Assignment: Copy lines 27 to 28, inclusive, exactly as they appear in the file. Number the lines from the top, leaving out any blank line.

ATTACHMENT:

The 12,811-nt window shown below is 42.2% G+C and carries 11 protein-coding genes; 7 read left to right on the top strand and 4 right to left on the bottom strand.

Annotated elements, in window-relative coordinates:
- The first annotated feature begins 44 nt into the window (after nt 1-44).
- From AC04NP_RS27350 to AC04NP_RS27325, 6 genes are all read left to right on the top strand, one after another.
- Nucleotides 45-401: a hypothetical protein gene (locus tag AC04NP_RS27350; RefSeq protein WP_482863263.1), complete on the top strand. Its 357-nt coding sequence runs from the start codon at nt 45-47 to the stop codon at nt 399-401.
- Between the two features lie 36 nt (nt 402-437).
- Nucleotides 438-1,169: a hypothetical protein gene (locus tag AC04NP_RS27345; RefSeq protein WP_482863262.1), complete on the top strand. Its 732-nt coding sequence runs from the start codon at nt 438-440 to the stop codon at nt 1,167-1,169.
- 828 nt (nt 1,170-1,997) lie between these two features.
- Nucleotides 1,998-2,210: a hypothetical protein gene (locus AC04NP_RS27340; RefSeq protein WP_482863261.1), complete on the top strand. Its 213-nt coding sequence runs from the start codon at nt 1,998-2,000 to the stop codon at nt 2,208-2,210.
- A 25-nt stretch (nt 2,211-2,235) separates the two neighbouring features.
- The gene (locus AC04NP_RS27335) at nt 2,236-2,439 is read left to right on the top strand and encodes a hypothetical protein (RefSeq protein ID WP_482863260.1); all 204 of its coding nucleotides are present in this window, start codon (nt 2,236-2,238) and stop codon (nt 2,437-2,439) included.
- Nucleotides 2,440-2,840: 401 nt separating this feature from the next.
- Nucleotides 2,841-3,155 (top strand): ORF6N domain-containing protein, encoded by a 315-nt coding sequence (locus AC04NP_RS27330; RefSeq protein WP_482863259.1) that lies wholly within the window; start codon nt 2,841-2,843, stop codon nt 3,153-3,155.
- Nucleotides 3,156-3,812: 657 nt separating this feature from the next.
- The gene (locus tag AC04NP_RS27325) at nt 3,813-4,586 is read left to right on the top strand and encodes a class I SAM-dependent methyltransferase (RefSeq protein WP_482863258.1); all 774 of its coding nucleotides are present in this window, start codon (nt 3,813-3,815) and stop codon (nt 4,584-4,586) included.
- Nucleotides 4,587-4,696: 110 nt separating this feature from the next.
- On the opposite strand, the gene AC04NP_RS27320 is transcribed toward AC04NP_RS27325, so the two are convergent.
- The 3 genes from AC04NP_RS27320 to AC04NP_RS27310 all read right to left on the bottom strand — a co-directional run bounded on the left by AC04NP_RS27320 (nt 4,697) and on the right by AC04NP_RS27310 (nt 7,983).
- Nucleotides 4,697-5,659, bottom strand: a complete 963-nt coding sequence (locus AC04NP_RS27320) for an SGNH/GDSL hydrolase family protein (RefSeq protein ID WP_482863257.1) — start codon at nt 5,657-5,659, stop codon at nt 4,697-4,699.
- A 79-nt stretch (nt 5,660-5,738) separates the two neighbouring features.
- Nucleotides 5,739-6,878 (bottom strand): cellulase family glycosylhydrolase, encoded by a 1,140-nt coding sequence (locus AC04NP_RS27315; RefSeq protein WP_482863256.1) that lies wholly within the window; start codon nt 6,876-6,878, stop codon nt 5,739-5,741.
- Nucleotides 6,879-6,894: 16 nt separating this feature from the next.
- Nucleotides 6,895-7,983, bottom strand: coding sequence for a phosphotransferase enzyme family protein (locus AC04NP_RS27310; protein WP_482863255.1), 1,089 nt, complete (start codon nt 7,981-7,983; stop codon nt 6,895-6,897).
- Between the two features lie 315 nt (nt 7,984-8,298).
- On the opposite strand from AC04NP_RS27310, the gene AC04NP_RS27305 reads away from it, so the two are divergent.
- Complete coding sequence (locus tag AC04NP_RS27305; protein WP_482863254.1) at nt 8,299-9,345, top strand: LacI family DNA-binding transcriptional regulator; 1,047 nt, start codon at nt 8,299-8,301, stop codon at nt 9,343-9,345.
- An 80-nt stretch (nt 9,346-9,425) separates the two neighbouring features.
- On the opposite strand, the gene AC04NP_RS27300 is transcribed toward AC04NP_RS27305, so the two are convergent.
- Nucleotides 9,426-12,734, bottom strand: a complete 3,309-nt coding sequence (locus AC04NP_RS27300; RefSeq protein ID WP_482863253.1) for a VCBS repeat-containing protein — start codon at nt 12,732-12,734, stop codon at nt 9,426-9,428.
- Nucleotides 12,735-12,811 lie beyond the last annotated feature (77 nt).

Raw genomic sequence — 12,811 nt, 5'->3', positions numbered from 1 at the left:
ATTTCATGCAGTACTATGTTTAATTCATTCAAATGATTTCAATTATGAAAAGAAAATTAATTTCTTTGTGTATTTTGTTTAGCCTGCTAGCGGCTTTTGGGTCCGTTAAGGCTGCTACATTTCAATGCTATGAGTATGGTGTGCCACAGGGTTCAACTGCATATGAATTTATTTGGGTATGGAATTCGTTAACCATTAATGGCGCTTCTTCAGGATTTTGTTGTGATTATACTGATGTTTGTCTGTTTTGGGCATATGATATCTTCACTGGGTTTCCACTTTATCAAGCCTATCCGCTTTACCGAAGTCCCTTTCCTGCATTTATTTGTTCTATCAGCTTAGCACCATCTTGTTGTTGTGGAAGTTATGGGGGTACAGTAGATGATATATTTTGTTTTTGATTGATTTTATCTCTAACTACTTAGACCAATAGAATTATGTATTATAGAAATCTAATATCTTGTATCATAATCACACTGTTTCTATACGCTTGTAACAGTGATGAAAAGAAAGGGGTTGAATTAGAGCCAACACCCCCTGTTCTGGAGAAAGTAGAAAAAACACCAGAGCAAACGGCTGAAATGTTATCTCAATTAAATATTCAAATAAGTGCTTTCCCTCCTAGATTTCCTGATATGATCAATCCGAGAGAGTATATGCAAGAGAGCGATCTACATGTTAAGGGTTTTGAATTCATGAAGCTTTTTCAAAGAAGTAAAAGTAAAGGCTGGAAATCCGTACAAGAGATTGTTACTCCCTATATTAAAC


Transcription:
- An 80-nt stretch (nt 9,346-9,425) separates the two neighbouring features.
- On the opposite strand, the gene AC04NP_RS27300 is transcribed toward AC04NP_RS27305, so the two are convergent.